Stuffed Peppers / Punjene paprike
SOURCE: mum’s recipe
PREPARATION TIME: 20 – 30 min
COOKING TIME: 2 – 2.5 h
14 large peppers*
1 kg beef mince
0.5 kg pork mince
1 small bulb of garlic, finely chopped or crushed
1 mug of rice (uncooked)
a small bunch of fresh parsley
some bread crumbs
a little oil
Recipe HERE. Please note that you will need to double or even tripple the quantities for the sauce if you are making the recipe as above, i.e. not scaled down.
I. Tomato sauce
- Prepare the tomato sauce first, if you don’t have it already made.
II. Prepare the peppers
- Now prepare the peppers. Wash them, and remove the core and the seeds. See photo below.
- Mix the ingredients for the stuffing together in a bowl. Adjust the seasoning.
IV. Stuff the peppers
- Stuff the peppers with the mixture, but do not overfill.
V. Assembling and cooking
- Place the peppers in a pan, with the opening pointing upwards (see photo below).
- Pour the tomato sauce over the peppers. Simmer for 2 – 2.5 hours. Add some flour mixed with water to thicken the sauce to the desired consistency.
- Serve with boiled potatoes, or mashed potato.
* If you are using large peppers, allow one per person per serving. If you’re using small peppers, allow 2 per person per serving. We got 14 servings out of these peppers.
** We normally make it in advance.
You can use beef mince only. Mum sometimes adds cubes of pancetta to the sauce.
Why not use a mixture of your favourite spices to spice up the mince? I might do that myself, although there is nothing wrong with going simple, and enjoying the tastes of the meat, and the vegetables just the way they are!
As I said, this used to be one of my favourite dishes when I was growing up. I still like it a lot! What more can I say? 🙂 Do try this recipe!
Posted by Maninas on 6 October, 2007
10 000 Zagreb
During our recent trip to Zagreb, we were recommended Kaptolska klet, a well-known Zagreb restaurant serving a wide array of dishes, including a number of regional specialities such as purica s mlincima or roast turkey with mlinci (a type of pasta strips cooked in turkey juices), and štrukli (strudel-like pasta with cottage cheese). We love both the štrukli and the turkey with mlinci, so we decided to go there for dinner with a group of friends. Unfortunately for us, this turned out to be a rather mediocre dining experience, where fairly good food was spoilt by appalling service.
The restaurant is located opposite the Cathedral, and only a very short walk away from the main square, Trg Bana Jelacica. The décor is uninspirational, and slightly tacky. One highlight would be a few paintings done in the style of Naïve Croatian Art; that is, if you like this style of painting. There was live music there, which was not necessarily a plus – it was too loud, and it didn’t go well with eating atmosphere. Still, we decided to give it a go, because of its reputation, and because we thought it would be nice to sit on the terrace. The latter was a bad idea, since it was a rather cool night, so we quickly moved inside.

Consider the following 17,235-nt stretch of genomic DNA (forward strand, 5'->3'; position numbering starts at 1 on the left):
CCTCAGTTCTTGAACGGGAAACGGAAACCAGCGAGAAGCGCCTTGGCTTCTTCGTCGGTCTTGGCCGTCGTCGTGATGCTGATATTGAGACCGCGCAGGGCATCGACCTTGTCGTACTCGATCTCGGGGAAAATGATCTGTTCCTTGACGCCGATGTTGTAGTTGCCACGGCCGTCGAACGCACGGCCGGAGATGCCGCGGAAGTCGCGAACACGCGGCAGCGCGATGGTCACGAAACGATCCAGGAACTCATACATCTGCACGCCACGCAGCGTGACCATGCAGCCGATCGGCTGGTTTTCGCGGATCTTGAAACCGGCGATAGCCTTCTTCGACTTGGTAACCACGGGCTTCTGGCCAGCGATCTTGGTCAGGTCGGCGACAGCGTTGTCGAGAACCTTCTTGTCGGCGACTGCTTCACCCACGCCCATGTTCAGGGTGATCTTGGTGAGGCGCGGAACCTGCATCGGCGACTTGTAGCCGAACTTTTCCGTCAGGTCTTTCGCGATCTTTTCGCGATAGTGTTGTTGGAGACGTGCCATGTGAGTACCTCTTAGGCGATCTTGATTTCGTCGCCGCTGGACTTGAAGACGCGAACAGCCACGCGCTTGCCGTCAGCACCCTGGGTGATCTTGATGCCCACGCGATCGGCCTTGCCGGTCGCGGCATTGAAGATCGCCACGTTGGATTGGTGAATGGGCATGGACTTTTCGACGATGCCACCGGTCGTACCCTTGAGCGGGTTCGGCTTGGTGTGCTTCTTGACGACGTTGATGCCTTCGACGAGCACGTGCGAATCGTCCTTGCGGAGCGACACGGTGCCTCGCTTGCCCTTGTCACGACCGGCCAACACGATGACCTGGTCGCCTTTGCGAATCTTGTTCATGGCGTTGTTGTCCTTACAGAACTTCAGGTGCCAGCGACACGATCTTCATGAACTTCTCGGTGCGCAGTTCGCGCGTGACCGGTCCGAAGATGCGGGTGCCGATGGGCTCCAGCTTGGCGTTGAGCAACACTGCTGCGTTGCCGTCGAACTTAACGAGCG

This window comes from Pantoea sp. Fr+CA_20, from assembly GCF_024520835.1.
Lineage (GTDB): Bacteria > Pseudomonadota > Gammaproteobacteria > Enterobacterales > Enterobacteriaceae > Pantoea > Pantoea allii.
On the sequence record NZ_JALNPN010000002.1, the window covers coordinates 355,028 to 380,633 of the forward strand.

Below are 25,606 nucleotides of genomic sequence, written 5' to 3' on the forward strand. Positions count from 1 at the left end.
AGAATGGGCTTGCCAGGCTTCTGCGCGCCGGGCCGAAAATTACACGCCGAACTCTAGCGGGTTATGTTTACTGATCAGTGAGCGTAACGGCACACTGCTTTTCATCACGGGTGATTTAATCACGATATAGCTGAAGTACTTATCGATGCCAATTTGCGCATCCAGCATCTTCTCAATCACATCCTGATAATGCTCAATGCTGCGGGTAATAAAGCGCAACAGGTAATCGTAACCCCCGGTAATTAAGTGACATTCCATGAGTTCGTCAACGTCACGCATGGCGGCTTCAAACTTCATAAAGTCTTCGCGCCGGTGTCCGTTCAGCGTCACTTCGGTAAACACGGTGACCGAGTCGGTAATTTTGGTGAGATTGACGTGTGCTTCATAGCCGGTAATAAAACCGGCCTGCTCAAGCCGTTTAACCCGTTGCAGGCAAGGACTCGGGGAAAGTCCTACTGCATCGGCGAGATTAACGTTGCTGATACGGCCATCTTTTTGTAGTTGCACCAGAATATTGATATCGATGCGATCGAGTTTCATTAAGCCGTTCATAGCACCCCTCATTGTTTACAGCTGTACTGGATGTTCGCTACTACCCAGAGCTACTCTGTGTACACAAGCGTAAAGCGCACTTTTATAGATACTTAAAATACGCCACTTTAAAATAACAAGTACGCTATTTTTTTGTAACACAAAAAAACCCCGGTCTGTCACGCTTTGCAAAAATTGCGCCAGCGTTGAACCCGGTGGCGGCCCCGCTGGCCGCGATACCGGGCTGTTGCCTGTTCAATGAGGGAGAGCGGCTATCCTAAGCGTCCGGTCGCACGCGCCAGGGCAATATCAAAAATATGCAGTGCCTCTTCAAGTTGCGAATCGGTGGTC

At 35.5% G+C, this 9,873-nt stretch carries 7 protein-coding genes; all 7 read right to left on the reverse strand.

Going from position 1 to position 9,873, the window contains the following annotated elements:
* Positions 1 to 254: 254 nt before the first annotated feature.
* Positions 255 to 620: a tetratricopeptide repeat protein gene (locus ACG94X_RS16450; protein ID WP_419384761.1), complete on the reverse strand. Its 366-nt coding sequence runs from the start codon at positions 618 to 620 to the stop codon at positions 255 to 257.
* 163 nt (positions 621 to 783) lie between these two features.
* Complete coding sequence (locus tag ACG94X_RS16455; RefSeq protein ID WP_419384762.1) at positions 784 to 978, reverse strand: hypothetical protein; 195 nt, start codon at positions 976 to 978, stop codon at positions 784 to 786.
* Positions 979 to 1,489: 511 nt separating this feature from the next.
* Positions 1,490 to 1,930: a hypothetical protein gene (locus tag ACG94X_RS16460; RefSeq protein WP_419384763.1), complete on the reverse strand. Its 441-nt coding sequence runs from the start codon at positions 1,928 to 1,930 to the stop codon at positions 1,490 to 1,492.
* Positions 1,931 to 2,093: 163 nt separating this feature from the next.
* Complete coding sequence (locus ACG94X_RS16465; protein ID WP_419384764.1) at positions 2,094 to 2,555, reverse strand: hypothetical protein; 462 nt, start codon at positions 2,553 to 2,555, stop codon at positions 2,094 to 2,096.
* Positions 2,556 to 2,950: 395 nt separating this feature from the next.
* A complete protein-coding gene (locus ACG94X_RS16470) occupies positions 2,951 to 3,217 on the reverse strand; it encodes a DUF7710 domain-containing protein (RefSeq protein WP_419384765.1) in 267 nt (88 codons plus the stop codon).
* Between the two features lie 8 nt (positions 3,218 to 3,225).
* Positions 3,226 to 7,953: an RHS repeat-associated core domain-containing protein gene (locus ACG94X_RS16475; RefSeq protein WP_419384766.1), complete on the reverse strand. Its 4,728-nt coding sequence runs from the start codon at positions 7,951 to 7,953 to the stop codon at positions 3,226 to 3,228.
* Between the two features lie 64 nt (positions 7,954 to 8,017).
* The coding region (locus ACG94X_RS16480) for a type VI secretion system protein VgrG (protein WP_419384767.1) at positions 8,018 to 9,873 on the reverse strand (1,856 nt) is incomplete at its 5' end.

When we arrived, just before 8, the restaurant was full, so I made a reservation for 9 o’clock. I received a rather unfriendly welcome by a very young waiter who barked at me not to be late. I disregarded this sign, too, because I was in too good a mood to care that night. Alas, I didn’t know this was going to be our waiter for that night.
Ordering the food turned out to be a bit of a hit and miss situation: unfortunately, they had no turkey left, nor what seemed like half of the other dishes from the menu. In the end, most of us ordered baked or boiled štrukli for starters, and some people had kulen, a type of local spicy pork sausage with paprika, and tagliatele with pancetta and cream. For the mains, we had barbecued pork stuffed with prunes with mlinci or with roast vegetables, ćevapčići, pancakes with nettle stuffing, two types of steak (one of them with prunes), a dish called Merry Zagorec platter (grilled pork with potato and đuveđ, which is a type of tomato risotto), and grilled chicken. I enjoyed very tasty štrukli for starters, and beautifully grilled pork stuffed with prunes as the main course, but my mlinci were a little cold and slightly too greasy, and my prune sauce was a bit overpowering. Apart from the nettle pancakes which were completely tastless and greasy, the food was generally very good: the starters were excellent, tasty and plentiful, and so were the mains. However, we were very disappointed by the level of service. Our waiter was not particularly friendly; he was rather coarse actually, and made many mistakes. Amongst other things, he brought us a wrong dish, and then tried to persuade a man who doesn’t eat mushrooms that he did indeed order a dish with mushrooms, even when he told him he doesn’t eat mushrooms. Then he went back to the kitchen to check, and when he came back, he mumbled to me grudgingly in Croatian that this was an order from another table. No apology to anyone though. Also, my friend’s đuveđ was substituted with a potato side dish – of course, without consulting the customer – so he ended up with two potato side dishes!
So, here is the summary of our experience at Kaptolska Klet:
Atmosphere & Décor: 2/5
Would I eat there again: No. I’m sure there are better places in Zagreb than this. I’d rather go and try to find somewhere else.
Posted by Maninas on 5 October, 2007